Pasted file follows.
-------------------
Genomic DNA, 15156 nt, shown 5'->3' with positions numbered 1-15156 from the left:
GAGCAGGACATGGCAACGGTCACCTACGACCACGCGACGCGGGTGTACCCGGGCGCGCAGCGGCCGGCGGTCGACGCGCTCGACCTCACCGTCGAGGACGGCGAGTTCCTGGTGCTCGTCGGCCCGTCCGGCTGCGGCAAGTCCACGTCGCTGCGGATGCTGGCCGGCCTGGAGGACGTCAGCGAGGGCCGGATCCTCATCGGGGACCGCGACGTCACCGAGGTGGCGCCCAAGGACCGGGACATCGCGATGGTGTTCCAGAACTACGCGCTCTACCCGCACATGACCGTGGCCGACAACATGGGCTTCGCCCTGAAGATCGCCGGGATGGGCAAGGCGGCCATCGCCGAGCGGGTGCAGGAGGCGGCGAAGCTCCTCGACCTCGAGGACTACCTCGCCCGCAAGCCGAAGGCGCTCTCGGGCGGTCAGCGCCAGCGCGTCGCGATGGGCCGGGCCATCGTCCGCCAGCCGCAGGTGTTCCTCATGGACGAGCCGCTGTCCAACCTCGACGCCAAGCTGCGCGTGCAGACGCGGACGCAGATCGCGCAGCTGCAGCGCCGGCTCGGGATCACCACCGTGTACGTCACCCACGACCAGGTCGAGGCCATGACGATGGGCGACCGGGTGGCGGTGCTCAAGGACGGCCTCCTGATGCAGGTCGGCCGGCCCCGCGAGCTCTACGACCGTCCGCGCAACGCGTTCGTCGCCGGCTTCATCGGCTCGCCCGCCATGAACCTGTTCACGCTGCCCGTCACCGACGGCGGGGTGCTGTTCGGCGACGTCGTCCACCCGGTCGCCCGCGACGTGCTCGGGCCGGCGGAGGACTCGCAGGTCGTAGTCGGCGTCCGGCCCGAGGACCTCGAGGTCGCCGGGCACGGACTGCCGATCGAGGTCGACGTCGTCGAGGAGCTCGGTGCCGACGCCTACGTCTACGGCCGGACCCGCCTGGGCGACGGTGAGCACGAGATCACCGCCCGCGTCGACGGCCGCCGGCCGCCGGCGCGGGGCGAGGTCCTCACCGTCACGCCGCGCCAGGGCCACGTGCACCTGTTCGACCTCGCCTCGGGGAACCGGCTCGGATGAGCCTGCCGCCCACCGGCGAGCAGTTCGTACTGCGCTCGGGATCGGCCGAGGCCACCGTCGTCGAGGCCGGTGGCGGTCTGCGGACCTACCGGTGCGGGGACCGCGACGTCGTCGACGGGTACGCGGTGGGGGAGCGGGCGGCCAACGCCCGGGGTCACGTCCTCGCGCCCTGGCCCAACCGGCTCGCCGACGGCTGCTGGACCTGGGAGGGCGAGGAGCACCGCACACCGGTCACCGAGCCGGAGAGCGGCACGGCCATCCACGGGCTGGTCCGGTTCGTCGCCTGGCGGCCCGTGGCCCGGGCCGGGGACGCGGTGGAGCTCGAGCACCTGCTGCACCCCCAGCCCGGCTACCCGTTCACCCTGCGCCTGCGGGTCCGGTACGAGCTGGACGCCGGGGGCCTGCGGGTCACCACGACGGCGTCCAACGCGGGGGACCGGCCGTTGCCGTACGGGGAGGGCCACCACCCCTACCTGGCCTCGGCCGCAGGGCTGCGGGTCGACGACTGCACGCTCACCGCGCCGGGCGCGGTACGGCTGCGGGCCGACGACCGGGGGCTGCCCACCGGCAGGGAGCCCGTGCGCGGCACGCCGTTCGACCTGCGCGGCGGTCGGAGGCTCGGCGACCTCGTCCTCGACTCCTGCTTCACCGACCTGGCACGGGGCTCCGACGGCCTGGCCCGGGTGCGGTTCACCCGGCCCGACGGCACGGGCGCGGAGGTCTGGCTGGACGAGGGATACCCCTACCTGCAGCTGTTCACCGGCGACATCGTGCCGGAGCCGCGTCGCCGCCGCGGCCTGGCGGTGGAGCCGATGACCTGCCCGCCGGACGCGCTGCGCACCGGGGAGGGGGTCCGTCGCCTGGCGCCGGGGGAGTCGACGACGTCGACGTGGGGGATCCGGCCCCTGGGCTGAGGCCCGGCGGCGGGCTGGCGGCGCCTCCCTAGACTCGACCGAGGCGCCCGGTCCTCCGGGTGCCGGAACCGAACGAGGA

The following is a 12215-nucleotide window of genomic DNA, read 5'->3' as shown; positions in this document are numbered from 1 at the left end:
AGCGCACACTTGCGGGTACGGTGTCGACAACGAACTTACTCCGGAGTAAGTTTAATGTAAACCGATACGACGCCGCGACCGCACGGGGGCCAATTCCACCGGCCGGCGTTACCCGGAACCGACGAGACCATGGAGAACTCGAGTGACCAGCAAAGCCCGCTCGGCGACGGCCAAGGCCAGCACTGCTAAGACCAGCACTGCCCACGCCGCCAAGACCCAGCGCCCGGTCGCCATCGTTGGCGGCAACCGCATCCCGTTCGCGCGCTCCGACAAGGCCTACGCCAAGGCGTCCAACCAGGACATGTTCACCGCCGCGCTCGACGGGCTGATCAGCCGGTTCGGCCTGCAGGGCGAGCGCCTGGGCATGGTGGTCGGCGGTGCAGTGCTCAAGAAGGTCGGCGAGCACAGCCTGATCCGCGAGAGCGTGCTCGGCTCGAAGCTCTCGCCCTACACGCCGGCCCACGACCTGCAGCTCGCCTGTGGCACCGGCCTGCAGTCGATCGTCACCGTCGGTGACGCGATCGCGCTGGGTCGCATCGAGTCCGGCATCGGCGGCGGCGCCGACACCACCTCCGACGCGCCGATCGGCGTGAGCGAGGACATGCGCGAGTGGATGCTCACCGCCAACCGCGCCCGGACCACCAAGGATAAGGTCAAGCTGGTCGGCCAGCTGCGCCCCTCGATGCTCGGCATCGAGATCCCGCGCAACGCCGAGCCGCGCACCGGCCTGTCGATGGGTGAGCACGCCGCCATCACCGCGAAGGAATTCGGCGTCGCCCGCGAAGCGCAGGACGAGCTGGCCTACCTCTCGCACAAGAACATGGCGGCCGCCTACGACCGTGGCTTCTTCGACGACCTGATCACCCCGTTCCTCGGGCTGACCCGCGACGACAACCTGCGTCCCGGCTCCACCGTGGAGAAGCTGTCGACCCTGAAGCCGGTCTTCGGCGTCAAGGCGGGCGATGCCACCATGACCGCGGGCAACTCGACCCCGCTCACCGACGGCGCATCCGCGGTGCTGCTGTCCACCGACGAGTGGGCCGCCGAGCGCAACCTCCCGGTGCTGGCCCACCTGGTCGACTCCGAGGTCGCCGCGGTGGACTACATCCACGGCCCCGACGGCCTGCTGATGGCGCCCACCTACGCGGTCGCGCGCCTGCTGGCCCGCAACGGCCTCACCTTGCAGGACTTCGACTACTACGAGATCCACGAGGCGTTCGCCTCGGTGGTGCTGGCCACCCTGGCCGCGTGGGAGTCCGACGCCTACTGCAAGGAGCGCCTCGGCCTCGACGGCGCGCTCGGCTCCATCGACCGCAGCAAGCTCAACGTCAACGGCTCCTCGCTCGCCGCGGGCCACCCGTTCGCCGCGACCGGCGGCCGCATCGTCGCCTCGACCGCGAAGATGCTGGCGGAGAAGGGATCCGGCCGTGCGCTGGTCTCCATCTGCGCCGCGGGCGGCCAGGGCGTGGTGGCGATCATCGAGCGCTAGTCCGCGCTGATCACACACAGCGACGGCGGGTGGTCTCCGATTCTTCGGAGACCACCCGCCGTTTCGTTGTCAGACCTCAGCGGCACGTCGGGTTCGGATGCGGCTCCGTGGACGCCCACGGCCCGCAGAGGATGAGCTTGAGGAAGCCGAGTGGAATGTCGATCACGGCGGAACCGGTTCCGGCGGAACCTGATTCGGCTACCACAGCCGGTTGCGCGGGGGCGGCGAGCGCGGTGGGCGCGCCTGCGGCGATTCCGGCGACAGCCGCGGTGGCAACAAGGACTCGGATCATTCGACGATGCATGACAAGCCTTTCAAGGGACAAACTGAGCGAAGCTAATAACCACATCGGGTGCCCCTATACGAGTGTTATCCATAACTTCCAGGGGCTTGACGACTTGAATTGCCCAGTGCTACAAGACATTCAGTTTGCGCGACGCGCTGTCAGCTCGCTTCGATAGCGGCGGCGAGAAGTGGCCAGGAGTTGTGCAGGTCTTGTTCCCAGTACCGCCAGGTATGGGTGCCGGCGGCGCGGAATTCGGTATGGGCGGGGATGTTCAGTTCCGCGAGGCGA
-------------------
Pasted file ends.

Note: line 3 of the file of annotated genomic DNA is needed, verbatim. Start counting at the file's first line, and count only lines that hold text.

The following is a 12215-nucleotide window of genomic DNA, read 5'->3' as shown; positions in this document are numbered from 1 at the left end: